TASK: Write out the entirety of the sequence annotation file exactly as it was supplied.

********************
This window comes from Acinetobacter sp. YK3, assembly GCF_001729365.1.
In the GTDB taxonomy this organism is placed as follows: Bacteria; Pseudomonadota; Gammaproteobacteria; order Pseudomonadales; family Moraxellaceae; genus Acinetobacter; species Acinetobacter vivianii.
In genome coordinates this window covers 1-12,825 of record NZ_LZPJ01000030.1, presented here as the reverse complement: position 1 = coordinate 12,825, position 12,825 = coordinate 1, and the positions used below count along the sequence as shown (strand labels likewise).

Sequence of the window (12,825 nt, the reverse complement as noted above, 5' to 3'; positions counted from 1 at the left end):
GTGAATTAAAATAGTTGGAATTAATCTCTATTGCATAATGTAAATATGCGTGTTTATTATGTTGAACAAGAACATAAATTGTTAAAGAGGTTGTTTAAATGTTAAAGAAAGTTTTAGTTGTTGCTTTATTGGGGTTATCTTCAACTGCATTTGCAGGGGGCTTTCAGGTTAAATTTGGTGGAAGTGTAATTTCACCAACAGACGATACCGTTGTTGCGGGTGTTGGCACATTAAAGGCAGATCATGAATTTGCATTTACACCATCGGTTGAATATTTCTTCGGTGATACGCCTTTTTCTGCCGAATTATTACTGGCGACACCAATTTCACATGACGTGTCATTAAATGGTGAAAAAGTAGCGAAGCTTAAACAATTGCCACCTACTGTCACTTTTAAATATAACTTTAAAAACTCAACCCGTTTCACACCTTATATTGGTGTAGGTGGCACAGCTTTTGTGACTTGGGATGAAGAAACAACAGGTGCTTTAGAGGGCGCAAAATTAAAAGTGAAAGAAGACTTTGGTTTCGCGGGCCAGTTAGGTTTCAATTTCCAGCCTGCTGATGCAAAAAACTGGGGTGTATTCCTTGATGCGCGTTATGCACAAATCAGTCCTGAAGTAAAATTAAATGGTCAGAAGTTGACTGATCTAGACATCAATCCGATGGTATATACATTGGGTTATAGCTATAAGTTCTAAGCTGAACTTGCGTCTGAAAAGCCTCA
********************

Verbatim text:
This window comes from Acinetobacter sp. YK3, assembly GCF_001729365.1.
In the GTDB taxonomy this organism is placed as follows: Bacteria; Pseudomonadota; Gammaproteobacteria; order Pseudomonadales; family Moraxellaceae; genus Acinetobacter; species Acinetobacter vivianii.
In genome coordinates this window covers 1-12,825 of record NZ_LZPJ01000030.1, presented here as the reverse complement: position 1 = coordinate 12,825, position 12,825 = coordinate 1, and the positions used below count along the sequence as shown (strand labels likewise).

Sequence of the window (12,825 nt, the reverse complement as noted above, 5' to 3'; positions counted from 1 at the left end):
GTGAATTAAAATAGTTGGAATTAATCTCTATTGCATAATGTAAATATGCGTGTTTATTATGTTGAACAAGAACATAAATTGTTAAAGAGGTTGTTTAAATGTTAAAGAAAGTTTTAGTTGTTGCTTTATTGGGGTTATCTTCAACTGCATTTGCAGGGGGCTTTCAGGTTAAATTTGGTGGAAGTGTAATTTCACCAACAGACGATACCGTTGTTGCGGGTGTTGGCACATTAAAGGCAGATCATGAATTTGCATTTACACCATCGGTTGAATATTTCTTCGGTGATACGCCTTTTTCTGCCGAATTATTACTGGCGACACCAATTTCACATGACGTGTCATTAAATGGTGAAAAAGTAGCGAAGCTTAAACAATTGCCACCTACTGTCACTTTTAAATATAACTTTAAAAACTCAACCCGTTTCACACCTTATATTGGTGTAGGTGGCACAGCTTTTGTGACTTGGGATGAAGAAACAACAGGTGCTTTAGAGGGCGCAAAATTAAAAGTGAAAGAAGACTTTGGTTTCGCGGGCCAGTTAGGTTTCAATTTCCAGCCTGCTGATGCAAAAAACTGGGGTGTATTCCTTGATGCGCGTTATGCACAAATCAGTCCTGAAGTAAAATTAAATGGTCAGAAGTTGACTGATCTAGACATCAATCCGATGGTATATACATTGGGTTATAGCTATAAGTTCTAAGCTGAACTTGCGTCTGAAAAGCCTCA